CADIZ – There was an earthquake on Sunday evening in the Gulf of Cádiz, on the Atlantic coast between the Algarve, Andalucia and Morocco. The quake measured 5.4 on the Richter Scale. The epicentre was at a depth of 62 kilometres.
Three calls were made to the emergency number 112. The quake was felt in the province of Huelva by a few people. As emergency number 112 has been reported on Twitter, no personal or material damage has been reported to date.
The quake occurred at a latitude of 35,9280, a longitude of -8.5681 and a depth of 62 kilometres, according to the National Geographic Institute (IGN), as detailed by the agency.
Gulf of Cádiz ‘high risk’ of tsunami
The Gulf of Cadiz, northern Algeria and North Africa are fault zones. Therefore there is a seismically “high risk” of a tsunami due to seaquakes. The working group of the Hydraulic Institute of the University of Cantabria (IH Cantabria), led by Mauricio González, is preparing the coastal municipality of Chipiona in the province of Cadiz as a pilot project. Together with the municipal authorities, they are working to ensure that Chipiona obtains the ‘Tsunami Ready’ certificate. This entails recognition from UNESCO for optimal preparation in the event of a tsunami.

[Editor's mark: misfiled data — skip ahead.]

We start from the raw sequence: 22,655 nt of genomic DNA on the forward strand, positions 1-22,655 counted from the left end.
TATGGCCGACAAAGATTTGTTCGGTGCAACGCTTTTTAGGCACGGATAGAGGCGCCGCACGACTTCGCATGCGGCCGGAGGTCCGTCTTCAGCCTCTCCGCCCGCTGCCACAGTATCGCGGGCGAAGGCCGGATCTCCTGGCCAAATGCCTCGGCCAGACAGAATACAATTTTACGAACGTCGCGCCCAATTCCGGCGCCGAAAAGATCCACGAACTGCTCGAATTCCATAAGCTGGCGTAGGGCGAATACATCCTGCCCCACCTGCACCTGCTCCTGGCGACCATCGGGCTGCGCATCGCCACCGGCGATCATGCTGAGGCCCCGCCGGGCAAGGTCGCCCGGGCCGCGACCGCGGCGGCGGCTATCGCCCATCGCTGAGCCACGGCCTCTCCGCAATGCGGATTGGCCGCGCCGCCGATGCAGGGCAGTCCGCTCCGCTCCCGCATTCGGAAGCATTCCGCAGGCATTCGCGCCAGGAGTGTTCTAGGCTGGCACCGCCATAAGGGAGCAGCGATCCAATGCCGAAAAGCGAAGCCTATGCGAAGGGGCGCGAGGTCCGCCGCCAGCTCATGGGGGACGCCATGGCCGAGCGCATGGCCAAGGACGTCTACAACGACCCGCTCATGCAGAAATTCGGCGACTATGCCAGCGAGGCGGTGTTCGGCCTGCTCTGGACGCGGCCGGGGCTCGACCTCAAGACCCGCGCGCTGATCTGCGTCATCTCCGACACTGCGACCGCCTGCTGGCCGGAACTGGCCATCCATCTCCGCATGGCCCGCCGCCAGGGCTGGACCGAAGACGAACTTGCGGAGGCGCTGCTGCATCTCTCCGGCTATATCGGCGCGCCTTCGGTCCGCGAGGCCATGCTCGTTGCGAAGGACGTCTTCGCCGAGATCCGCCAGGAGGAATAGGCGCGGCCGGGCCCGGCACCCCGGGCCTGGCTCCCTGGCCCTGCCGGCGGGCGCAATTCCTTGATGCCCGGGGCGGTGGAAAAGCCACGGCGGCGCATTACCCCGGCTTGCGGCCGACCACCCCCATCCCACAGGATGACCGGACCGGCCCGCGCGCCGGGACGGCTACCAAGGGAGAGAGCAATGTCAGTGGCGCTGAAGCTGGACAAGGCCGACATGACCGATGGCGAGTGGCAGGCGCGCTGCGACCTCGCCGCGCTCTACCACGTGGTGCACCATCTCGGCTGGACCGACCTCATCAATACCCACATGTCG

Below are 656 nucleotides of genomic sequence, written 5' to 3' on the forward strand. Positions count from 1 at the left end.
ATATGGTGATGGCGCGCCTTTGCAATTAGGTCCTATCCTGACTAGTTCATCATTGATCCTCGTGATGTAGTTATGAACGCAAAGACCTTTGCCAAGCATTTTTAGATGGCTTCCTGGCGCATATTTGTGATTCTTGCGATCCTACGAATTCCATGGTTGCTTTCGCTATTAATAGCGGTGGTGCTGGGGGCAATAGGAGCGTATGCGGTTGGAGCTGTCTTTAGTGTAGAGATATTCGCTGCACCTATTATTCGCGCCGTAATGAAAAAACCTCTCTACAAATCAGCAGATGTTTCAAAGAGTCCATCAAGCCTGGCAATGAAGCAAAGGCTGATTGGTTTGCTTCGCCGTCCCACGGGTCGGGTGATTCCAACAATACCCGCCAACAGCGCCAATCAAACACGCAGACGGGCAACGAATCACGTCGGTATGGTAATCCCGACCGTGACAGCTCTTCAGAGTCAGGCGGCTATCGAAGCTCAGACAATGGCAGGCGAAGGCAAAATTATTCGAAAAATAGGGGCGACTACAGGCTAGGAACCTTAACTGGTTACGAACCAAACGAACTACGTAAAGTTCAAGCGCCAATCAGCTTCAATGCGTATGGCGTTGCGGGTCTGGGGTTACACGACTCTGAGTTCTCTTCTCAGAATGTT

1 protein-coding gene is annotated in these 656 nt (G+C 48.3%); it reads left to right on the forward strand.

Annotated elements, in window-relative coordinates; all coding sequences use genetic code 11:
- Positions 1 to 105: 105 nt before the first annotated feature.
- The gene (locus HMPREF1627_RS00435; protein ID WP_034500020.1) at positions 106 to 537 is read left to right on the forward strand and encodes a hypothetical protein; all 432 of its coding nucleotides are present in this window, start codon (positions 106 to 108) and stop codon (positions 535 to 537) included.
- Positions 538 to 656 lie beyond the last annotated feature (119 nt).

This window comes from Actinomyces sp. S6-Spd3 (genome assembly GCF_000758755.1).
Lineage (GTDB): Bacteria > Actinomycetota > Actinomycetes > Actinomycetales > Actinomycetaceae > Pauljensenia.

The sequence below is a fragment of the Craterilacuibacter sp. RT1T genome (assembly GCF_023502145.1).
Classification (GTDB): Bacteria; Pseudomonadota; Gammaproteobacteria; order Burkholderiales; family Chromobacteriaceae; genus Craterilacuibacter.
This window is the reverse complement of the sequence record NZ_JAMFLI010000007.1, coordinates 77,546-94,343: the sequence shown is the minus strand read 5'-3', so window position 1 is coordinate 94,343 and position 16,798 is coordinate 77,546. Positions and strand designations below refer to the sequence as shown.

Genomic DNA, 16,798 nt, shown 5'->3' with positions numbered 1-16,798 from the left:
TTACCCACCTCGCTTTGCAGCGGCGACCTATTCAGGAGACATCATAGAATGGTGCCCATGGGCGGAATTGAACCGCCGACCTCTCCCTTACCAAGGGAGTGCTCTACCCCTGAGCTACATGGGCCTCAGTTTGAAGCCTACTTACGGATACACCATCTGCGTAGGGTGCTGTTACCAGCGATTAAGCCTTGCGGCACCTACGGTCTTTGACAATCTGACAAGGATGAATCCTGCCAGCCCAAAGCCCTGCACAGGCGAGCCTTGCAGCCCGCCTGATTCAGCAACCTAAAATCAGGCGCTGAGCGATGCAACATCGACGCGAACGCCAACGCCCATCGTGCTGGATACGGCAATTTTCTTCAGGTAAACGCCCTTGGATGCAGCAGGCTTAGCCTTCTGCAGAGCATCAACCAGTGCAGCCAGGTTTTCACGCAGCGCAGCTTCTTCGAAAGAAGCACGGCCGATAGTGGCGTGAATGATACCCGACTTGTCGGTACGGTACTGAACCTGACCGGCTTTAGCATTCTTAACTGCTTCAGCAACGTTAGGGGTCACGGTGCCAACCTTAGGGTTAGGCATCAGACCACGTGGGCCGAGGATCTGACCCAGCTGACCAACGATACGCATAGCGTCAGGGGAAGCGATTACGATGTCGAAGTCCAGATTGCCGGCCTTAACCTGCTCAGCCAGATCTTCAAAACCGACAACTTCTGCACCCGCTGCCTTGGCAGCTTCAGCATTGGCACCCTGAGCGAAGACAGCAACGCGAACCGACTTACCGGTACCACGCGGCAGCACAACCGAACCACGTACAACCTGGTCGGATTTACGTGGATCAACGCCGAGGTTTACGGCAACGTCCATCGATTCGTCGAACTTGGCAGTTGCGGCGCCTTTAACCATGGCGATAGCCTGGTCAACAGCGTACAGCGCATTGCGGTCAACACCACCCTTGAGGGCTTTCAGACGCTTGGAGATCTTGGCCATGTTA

The researcher explains that the areas most exposed to the impact of a tsunami are all the coasts of Spain. This is with the exception of Asturias and Cantabria. In those two northern Spanish coastal areas, the impact would be much less. There are no fault lines. However, there are in the Gulf of Cadiz, in the north of Algeria and North Africa.
Besides the Gulf of Cadiz as the highest risk area in Spain, other coasts can also be hit by a tsunami. Those are the Costa del Sol, which includes a large part of Andalucia and provinces such as Málaga. There is also a reasonable chance of a tidal wave after a seaquake on the Costa Tropical in Granada, the Costa de Almería and the Costa Cálida in Murcia.